Beth had us read the GLOBE outcomes on Monday, and that got me thinking a lot about reflection, gratitude, and resolutions. This post will delve into those ideas in a less academic or course content-focused manner than I’m used to. But the intention is to remind us all to take things slow and focused during a very fast and unfocused part of our lives.
A few class periods ago, Beth presented us with What We Saw When the Lights Went Out: A Portfolio from Hurricane Sandy Many of the pictures are moving, both literally and figuratively. Excessive amounts of running water where it doesn’t belong is the subject of the first image, while the following images are more bleak and show stagnant water- the aftermath serving as a memorial to the catastrophic devastation. Some of these images are rendered black and white, perhaps as an artistic gesture towards depicting sorrow and hopelessness while showing contrast. However, other pictures alternatively tell a different, more heart warming story. These images show children huddled up on a couch, neighbors and strangers coming together to eat, and community members cooperating and sharing electricity. These stories are refreshing in that people coagulated and came together to survive and thrive, yet depressing in that people were constantly reminded of the traumatic event that brought them together.
As the forceful, violent process of Hurricane Sandy flooded parts of NYC and the surrounding areas, people coagulated around safe locations away from the water. The moving water, which encompassed the initial violence, became stagnant in flooded streets and basements as an effigy to remember the violent event which preceded it. One image of a flooded basement is particularly striking because of what is unknown. The image simply shows an entrance leading to the basement that is completely filled with stagnant, green water. However, there is no way to know what, or maybe who, was down there when it flooded. There is also a similar image with a couple inches of water coming up on a white door covered with sandbags. Contrasting these images, the first image shows the flooding of an urban center that is so extreme it looks like an ocean with waves. Where many of the other images are black and white, or generally bleak, the first one is entirely blue and almost mystic. It reminds me of “The Day After Tomorrow” in how it pays respect to how awesome (grand and strong, not good!) the storm was in some places. One image shows a helicopter in the air above what looks like a war zone, while several other ones show empty, seemingly abandoned homes and businesses.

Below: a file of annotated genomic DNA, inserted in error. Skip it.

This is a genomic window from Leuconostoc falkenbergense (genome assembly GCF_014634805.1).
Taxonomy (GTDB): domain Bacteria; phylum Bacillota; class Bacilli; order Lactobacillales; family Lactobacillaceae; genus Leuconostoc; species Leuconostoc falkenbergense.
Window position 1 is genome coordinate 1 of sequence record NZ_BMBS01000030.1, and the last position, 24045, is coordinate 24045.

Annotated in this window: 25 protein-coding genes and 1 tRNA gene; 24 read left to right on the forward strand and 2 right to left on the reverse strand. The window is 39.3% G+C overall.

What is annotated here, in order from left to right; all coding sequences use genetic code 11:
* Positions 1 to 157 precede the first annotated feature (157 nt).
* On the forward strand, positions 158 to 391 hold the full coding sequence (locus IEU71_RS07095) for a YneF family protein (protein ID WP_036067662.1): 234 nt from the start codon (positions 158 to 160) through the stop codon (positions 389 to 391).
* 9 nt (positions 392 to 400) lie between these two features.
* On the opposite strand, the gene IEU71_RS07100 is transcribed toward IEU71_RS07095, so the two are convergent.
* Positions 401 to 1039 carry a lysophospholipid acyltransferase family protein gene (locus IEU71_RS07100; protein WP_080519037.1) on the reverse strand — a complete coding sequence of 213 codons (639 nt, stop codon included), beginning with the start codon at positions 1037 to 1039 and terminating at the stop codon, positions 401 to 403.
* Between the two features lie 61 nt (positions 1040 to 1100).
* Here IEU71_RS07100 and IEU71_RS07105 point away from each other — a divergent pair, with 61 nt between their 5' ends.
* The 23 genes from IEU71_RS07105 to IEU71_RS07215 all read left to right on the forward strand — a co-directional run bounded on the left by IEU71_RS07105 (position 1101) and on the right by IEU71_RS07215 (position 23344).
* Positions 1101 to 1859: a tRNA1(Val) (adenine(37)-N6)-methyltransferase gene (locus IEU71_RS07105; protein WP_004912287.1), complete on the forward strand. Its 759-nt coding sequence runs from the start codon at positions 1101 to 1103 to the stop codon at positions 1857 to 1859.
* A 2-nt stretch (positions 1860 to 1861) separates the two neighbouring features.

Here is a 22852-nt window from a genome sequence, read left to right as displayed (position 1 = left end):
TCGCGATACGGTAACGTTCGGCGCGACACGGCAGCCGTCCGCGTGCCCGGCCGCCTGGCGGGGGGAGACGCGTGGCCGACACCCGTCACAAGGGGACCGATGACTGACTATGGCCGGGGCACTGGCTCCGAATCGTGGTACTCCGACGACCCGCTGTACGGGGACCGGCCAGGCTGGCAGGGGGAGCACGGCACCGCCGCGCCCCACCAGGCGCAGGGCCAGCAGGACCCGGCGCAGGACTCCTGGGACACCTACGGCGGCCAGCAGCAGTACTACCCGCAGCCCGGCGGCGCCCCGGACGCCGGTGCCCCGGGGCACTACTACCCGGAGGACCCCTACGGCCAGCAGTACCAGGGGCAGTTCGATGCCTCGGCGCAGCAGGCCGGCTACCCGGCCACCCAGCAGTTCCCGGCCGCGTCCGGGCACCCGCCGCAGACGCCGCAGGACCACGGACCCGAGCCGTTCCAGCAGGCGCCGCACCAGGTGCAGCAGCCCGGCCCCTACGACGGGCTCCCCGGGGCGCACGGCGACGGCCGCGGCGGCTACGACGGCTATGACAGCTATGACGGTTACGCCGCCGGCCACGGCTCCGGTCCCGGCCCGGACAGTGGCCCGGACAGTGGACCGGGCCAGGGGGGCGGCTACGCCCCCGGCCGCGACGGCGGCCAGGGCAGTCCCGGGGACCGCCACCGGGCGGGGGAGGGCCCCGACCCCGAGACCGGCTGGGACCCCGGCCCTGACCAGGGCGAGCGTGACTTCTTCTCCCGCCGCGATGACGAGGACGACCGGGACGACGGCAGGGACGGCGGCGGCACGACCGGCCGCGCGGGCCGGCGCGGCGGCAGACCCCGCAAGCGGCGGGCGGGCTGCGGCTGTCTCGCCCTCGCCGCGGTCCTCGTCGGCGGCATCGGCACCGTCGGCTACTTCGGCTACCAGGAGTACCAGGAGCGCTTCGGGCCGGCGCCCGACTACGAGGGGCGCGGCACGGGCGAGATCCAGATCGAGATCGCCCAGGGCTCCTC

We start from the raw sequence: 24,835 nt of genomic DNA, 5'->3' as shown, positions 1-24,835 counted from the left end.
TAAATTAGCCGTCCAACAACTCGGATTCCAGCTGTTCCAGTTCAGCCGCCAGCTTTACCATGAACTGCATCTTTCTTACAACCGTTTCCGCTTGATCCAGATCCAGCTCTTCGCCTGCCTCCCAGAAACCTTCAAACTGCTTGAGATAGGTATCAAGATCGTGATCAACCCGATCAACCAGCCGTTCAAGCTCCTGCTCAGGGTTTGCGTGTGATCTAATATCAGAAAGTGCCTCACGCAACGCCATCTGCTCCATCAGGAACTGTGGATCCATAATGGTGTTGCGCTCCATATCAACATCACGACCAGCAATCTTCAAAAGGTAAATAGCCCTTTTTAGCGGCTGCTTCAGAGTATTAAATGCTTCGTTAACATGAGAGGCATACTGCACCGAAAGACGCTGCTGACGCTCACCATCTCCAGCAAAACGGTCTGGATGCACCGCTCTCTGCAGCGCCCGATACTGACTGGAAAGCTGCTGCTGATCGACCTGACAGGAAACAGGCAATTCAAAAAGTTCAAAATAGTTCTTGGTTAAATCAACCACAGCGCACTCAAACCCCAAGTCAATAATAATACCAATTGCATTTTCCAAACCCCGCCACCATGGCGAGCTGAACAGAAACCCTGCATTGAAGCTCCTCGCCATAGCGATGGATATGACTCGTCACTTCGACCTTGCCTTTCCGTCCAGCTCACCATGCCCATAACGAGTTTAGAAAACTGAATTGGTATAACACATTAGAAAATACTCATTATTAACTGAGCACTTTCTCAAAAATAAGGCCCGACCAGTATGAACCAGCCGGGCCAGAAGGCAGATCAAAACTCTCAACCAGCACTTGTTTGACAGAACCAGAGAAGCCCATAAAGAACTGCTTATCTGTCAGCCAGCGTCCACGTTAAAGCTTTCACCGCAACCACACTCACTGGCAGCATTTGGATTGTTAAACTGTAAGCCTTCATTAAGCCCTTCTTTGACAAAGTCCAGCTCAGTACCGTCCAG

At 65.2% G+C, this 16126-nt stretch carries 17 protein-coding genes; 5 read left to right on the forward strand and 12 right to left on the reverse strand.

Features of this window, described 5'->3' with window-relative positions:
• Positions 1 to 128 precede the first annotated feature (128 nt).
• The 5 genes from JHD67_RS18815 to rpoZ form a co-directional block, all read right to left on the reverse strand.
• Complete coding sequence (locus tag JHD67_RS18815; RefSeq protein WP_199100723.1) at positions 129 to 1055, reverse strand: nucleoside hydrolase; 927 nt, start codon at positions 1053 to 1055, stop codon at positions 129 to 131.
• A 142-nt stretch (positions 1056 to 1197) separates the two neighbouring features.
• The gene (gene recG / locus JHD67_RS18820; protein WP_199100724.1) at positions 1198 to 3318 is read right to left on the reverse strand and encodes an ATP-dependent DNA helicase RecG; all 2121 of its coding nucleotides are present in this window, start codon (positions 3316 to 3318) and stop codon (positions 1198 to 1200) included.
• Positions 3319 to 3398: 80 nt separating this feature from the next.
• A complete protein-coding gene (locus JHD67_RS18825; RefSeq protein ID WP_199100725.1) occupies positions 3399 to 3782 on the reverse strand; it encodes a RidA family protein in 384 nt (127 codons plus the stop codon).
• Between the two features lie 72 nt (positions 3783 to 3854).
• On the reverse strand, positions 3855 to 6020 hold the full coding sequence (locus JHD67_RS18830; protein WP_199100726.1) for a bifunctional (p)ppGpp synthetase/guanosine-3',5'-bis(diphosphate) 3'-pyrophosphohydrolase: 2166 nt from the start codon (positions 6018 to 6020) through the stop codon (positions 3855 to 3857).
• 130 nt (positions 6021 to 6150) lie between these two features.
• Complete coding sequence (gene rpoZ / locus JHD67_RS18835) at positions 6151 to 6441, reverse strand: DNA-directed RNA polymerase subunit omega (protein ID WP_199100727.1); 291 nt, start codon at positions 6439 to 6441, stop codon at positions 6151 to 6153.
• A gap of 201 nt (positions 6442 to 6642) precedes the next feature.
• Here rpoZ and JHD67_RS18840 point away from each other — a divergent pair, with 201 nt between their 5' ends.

Beginning the portfolio collection with an image of the violent storm in all its glory sets the necessary precedent for both the devastation and collective rebuilding efforts depicted in the wallowing images that follow. Based partially on Roach and in class discussions, I believe that remembering and accepting, rather than suppressing, traumatic memories can be cathartic, especially when the ramifications of people’s memories are expressed through art. When theoretically viewing the streets of New York from an aerial view immediately following Hurricane Sandy, the streets would be flooded as barriers and human settlements would coagulate and form as a result. Whether it be people coming together to charge devices, or cook food before it spoils and is wasted, this communal effort to help oneself and others perfectly fits within the conceptual narrative that “violence is the performance of waste” and “care is the antidote to violence.” The other portfolio Beth presented shows this aerial view seen here. The presence, and equal absence, of electricity demonstrates which areas were affected as the lights of cars light up otherwise dark streets, showing the movement of people in a still image.